Following on from last year’s strike action at John Deere, which resulted in a 10% pay increase, workers at Case New Holland industrial have also taken to industrial action in pursuit of their pay claim.

Represented by the same United Auto Workers union, staff at Racine, Wisconsin, and Burlington, Iowa, in the U.S stayed at home on Monday May 2, after talks with the company had not progressed to their satisfaction.

Strike for pay and conditions

The union’s position was outlined by Chuck Browning, vice president and director of the union’s Agricultural Implement Department, who said: “Our members at CNHi strike for the ability to earn a decent living, retire with dignity and establish fair work rules.”

Meanwhile, the company CEO, Scott Wine, told investors in the latest earnings call that the company had engaged in a constructive dialogue with the union over several weeks and was disappointed with its decision.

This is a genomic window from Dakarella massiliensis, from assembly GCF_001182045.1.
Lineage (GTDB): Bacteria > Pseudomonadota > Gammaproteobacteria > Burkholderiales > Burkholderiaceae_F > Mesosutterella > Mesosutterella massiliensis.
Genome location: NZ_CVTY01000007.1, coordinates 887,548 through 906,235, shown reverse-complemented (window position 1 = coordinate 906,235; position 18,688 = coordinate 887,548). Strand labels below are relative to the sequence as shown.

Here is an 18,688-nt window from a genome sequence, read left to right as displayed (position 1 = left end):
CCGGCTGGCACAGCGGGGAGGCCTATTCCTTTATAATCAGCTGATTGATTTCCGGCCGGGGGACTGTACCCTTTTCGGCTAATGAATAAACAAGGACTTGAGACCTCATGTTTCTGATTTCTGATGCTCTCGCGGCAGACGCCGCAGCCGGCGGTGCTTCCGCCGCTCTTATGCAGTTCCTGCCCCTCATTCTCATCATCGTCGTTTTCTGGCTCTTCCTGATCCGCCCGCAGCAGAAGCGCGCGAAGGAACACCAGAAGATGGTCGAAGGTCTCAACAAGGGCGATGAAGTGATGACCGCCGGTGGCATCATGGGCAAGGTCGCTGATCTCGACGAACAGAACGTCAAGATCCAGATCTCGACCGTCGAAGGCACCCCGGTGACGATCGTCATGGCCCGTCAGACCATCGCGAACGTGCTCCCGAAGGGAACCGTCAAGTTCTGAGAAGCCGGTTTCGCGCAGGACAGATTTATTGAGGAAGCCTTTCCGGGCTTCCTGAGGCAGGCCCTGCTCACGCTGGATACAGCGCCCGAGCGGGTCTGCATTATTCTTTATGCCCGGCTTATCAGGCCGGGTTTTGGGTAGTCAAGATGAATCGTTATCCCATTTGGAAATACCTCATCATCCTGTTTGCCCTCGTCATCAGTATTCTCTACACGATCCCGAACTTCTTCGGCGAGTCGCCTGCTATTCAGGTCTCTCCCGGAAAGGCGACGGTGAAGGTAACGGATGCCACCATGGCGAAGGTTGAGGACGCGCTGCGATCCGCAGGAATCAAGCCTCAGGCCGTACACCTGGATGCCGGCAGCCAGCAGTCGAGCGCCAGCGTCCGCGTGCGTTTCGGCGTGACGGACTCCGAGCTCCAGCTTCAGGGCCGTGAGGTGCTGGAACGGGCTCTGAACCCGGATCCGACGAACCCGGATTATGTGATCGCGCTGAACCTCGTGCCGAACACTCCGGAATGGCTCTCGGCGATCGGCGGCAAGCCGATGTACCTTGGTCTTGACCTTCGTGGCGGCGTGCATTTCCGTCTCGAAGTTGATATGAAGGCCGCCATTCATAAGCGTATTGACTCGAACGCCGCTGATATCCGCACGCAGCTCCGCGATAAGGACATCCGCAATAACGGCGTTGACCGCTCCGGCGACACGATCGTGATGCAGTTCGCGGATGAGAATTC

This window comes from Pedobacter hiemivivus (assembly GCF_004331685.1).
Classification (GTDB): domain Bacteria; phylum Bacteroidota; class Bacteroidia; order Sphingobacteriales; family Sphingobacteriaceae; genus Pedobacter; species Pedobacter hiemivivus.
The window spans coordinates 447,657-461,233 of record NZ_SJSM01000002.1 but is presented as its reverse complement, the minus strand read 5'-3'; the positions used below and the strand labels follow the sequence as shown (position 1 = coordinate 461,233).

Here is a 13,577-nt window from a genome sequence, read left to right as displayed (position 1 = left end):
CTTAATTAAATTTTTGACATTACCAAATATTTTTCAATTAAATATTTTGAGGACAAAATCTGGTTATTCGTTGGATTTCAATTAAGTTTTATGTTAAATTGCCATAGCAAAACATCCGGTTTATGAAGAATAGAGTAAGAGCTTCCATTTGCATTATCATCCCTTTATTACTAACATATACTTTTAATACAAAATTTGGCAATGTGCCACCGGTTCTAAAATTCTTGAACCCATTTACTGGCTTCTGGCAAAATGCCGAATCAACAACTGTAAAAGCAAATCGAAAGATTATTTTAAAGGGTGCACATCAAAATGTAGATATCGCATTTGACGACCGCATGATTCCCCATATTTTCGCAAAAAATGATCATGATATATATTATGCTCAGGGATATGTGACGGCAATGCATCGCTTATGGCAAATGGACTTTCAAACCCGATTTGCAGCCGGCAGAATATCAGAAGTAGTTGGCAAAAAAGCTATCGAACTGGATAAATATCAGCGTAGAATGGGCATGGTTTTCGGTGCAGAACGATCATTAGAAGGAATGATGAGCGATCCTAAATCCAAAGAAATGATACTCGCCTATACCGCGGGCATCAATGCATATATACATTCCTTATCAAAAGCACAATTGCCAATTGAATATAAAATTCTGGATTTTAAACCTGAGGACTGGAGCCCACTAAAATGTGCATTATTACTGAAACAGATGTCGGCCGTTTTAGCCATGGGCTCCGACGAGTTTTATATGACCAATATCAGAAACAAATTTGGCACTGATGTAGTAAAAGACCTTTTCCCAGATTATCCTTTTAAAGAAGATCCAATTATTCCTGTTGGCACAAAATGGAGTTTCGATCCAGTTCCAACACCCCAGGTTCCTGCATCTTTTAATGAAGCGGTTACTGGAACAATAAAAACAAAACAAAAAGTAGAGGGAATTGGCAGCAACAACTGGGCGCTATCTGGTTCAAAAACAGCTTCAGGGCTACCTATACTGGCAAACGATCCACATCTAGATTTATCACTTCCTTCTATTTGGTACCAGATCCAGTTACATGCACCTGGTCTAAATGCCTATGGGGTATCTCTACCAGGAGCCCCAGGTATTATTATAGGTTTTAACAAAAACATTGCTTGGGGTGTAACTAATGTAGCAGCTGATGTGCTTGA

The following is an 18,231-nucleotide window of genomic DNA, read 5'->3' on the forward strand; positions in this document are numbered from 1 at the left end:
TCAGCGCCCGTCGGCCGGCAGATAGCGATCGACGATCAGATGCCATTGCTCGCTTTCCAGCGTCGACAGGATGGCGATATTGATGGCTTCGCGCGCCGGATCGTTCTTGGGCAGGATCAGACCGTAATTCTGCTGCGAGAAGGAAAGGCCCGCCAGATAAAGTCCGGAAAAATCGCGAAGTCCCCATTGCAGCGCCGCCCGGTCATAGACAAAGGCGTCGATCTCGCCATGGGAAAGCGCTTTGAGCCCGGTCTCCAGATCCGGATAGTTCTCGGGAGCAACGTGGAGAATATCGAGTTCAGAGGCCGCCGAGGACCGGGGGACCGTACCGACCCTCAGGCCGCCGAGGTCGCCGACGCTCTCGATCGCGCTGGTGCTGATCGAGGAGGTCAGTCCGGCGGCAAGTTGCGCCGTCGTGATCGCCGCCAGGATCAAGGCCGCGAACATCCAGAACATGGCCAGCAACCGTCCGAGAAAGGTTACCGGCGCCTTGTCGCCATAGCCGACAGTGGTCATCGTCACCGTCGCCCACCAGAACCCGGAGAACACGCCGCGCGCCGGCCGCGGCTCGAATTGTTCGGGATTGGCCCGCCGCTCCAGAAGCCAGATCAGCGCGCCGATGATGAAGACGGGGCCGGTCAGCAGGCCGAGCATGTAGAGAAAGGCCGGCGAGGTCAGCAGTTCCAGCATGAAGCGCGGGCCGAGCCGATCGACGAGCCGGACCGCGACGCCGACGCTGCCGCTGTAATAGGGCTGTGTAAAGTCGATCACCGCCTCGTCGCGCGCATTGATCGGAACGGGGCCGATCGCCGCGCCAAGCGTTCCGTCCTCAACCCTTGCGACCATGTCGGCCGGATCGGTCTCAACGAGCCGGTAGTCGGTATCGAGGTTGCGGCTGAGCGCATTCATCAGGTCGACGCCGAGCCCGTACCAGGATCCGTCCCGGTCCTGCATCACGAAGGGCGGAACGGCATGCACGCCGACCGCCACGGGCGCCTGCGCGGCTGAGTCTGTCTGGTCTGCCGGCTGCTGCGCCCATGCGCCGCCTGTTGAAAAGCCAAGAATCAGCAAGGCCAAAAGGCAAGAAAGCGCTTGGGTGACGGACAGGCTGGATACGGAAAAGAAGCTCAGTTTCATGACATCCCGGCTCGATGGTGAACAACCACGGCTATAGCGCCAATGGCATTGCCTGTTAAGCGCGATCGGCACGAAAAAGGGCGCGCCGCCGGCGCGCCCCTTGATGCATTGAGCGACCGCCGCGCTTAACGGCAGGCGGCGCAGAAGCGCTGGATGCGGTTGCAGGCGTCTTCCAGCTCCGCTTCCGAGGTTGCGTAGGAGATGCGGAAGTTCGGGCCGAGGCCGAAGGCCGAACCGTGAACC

He added that CNHi was committed to reaching an agreement but the two sides “remained very far apart on important issues”.

He also said that the company has plans in place to allow manufacture to continue, pointing out that the strike affects two of the company’s 38 plants, or less than 10% of global production.

Contingency plans in place

The CEO reassured investors that CNHi has been preparing itself for higher staffing costs and it will “continue to work as quickly as we can towards a negotiated settlement that’s beneficial of all parties”.

For its part, the UAW sates on its website:

“CNHi members have worked through the pandemic after the company deemed them essential, to produce the equipment that feeds America, builds America and powers the American economy.”

Neither side has given any indication of what the union is seeking, nor what the company is offering. However, it is unlikely that it will settle for anything less than than the deal with John Deere.

Its hand is strengthened somewhat by the reported 13.4% increase in earnings by CNHi over the the first quarter of 2021, although Scott Wine also downplayed expectations for the rest of this year.